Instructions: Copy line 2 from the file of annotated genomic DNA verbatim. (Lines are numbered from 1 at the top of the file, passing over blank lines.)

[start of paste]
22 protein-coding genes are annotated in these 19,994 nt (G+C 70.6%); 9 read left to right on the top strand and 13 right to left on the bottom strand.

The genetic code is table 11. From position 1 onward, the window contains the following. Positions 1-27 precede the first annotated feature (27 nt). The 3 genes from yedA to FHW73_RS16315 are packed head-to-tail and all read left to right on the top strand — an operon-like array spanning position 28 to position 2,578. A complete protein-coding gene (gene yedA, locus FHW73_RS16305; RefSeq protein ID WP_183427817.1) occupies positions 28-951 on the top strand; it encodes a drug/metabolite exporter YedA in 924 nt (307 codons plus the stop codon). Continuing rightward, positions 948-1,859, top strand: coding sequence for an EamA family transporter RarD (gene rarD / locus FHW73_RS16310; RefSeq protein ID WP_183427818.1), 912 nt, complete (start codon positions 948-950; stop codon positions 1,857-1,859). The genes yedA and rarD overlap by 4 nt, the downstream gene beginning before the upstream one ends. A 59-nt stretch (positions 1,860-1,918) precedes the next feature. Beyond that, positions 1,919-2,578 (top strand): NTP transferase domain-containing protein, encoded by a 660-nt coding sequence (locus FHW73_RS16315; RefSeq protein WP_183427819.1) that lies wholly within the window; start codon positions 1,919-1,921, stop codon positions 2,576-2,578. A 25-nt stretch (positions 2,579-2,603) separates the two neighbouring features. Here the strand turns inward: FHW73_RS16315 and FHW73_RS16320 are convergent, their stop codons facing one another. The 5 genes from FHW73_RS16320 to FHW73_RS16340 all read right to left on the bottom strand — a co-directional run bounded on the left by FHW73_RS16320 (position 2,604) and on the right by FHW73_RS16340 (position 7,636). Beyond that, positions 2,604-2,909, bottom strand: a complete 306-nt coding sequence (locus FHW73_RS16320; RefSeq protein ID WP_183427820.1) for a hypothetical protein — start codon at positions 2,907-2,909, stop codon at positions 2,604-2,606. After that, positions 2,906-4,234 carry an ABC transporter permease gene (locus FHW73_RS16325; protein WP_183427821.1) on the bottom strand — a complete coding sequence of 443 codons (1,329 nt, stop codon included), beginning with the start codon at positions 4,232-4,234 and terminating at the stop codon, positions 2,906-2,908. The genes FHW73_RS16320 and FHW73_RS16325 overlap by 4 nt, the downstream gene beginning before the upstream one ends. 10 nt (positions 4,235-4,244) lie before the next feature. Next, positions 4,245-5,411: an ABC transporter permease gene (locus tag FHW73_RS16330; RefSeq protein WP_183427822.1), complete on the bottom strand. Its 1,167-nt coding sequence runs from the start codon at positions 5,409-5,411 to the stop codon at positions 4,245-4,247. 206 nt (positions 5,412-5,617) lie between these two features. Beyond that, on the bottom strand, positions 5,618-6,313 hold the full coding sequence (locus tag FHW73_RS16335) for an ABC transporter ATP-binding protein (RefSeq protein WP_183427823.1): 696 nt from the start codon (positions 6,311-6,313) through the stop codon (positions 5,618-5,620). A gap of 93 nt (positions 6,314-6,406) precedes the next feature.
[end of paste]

The genetic code is table 11. From position 1 onward, the window contains the following. Positions 1-27 precede the first annotated feature (27 nt). The 3 genes from yedA to FHW73_RS16315 are packed head-to-tail and all read left to right on the top strand — an operon-like array spanning position 28 to position 2,578. A complete protein-coding gene (gene yedA, locus FHW73_RS16305; RefSeq protein ID WP_183427817.1) occupies positions 28-951 on the top strand; it encodes a drug/metabolite exporter YedA in 924 nt (307 codons plus the stop codon). Continuing rightward, positions 948-1,859, top strand: coding sequence for an EamA family transporter RarD (gene rarD / locus FHW73_RS16310; RefSeq protein ID WP_183427818.1), 912 nt, complete (start codon positions 948-950; stop codon positions 1,857-1,859). The genes yedA and rarD overlap by 4 nt, the downstream gene beginning before the upstream one ends. A 59-nt stretch (positions 1,860-1,918) precedes the next feature. Beyond that, positions 1,919-2,578 (top strand): NTP transferase domain-containing protein, encoded by a 660-nt coding sequence (locus FHW73_RS16315; RefSeq protein WP_183427819.1) that lies wholly within the window; start codon positions 1,919-1,921, stop codon positions 2,576-2,578. A 25-nt stretch (positions 2,579-2,603) separates the two neighbouring features. Here the strand turns inward: FHW73_RS16315 and FHW73_RS16320 are convergent, their stop codons facing one another. The 5 genes from FHW73_RS16320 to FHW73_RS16340 all read right to left on the bottom strand — a co-directional run bounded on the left by FHW73_RS16320 (position 2,604) and on the right by FHW73_RS16340 (position 7,636). Beyond that, positions 2,604-2,909, bottom strand: a complete 306-nt coding sequence (locus FHW73_RS16320; RefSeq protein ID WP_183427820.1) for a hypothetical protein — start codon at positions 2,907-2,909, stop codon at positions 2,604-2,606. After that, positions 2,906-4,234 carry an ABC transporter permease gene (locus FHW73_RS16325; protein WP_183427821.1) on the bottom strand — a complete coding sequence of 443 codons (1,329 nt, stop codon included), beginning with the start codon at positions 4,232-4,234 and terminating at the stop codon, positions 2,906-2,908. The genes FHW73_RS16320 and FHW73_RS16325 overlap by 4 nt, the downstream gene beginning before the upstream one ends. 10 nt (positions 4,235-4,244) lie before the next feature. Next, positions 4,245-5,411: an ABC transporter permease gene (locus tag FHW73_RS16330; RefSeq protein WP_183427822.1), complete on the bottom strand. Its 1,167-nt coding sequence runs from the start codon at positions 5,409-5,411 to the stop codon at positions 4,245-4,247. 206 nt (positions 5,412-5,617) lie between these two features. Beyond that, on the bottom strand, positions 5,618-6,313 hold the full coding sequence (locus tag FHW73_RS16335) for an ABC transporter ATP-binding protein (RefSeq protein WP_183427823.1): 696 nt from the start codon (positions 6,311-6,313) through the stop codon (positions 5,618-5,620). A gap of 93 nt (positions 6,314-6,406) precedes the next feature.